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ASML announces that its lithography machines have reached the 2Å (angstrom) level!

release time:2024-06-19Author source:SlkorBrowse:2419

On June 16th, ASML, the global leader in lithography machines, announced a remarkable technological advancement. They have not only successfully delivered the world's first High NA EUV (Extreme Ultraviolet) lithography machine to Intel but are also actively developing even more advanced Hyper NA EUV machines. This technology is expected to push semiconductor processes to unprecedented levels down to 0.2nm, equivalent to 2Å (angstroms).

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ASML's strategic focus in the field of lithography is clearly delineated with their development of Low NA, High NA, and potential future Hyper NA EUV (Extreme Ultraviolet) lithography machines.


Firstly, the Low NA EUV lithography machines, under the NXE series with a numerical aperture (NA) of 0.33, include models like the 3400B/C, 3600D, and 3800E, with future models expected such as the 4000F, 4200G, and beyond. ASML aims to achieve volume production for 2nm processes by 2025, progressing to 1.4nm by 2027 with the aid of multi-patterning techniques.


Expanding beyond Low NA, ASML introduced the High NA EUV lithography machines, part of the EXE series featuring an NA of 0.55. This series includes models like the 5000, 5200B, with future models anticipated such as the 5400, 5600, and beyond. High NA lithography starts below 2nm processes, with Intel already adopting the 14A 1.4nm process. ASML forecasts achieving volume production for 1nm processes around 2029, potentially scaling down to 0.5nm or 0.7nm by 2033 with multi-patterning.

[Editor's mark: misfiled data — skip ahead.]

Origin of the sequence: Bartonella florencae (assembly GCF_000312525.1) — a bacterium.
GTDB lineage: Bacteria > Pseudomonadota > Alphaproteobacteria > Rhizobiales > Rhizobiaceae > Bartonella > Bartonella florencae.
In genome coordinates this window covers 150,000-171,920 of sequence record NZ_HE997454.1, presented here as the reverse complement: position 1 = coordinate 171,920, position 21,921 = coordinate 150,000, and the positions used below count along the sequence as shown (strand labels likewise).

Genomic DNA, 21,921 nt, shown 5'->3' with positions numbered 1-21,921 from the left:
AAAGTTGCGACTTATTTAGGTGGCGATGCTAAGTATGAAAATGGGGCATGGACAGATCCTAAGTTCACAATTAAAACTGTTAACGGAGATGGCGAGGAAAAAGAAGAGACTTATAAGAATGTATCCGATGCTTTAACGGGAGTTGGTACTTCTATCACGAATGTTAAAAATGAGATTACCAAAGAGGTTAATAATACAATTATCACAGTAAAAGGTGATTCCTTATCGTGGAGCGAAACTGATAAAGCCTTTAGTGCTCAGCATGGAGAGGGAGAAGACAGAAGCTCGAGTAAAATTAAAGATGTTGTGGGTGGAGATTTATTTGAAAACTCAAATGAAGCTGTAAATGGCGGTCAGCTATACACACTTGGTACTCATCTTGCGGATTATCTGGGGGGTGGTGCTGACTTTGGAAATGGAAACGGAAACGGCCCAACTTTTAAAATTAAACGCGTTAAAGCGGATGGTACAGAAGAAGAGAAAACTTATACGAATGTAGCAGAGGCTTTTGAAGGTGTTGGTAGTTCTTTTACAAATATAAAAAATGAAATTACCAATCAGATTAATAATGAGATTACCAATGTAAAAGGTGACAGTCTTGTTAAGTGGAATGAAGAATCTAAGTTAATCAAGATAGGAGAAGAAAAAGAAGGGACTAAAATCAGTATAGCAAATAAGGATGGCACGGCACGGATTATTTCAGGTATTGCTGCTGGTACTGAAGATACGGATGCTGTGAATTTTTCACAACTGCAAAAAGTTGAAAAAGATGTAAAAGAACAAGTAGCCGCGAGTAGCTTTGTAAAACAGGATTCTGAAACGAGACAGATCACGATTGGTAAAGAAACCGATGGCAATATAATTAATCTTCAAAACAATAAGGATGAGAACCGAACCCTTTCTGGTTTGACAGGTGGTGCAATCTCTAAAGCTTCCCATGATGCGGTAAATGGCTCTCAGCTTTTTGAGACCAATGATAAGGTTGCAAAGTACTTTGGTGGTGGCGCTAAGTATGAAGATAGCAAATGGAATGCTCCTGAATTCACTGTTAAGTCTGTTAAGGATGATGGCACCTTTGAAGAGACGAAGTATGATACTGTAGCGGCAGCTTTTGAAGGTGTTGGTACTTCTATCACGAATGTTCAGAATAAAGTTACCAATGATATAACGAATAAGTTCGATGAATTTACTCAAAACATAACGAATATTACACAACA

Looking even further ahead, ASML is researching Hyper NA EUV lithography with an NA potentially reaching 0.75 or higher. The HXE series, expected around 2030, aims to enable processes as advanced as 0.2nm, although the feasibility and specific performance characteristics are still being refined.


It's important to note that these node sizes, such as 0.2nm, do not directly correspond to physical transistor dimensions but rather represent significant advancements in performance and efficiency ratios. For instance, the metal pitch for 0.2nm nodes may range between 16-12nm initially, progressing to 14-10nm.


ASML's strategy involves utilizing a single EUV platform across Low/High/Hyper NA lithography machines, facilitating cost-effective development, manufacturing, and deployment. This approach ensures smooth transitions and upgrades between technologies.


However, as technological limits approach, challenges intensify. High NA lithography machines already command prices around €350 million each, and costs are expected to rise further for Hyper NA machines. Moreover, the physical limits of lithography technology are becoming increasingly apparent as dimensions shrink.


Despite these challenges, ASML and the semiconductor industry continue to pursue breakthroughs and innovations to address future opportunities and challenges in microelectronics.

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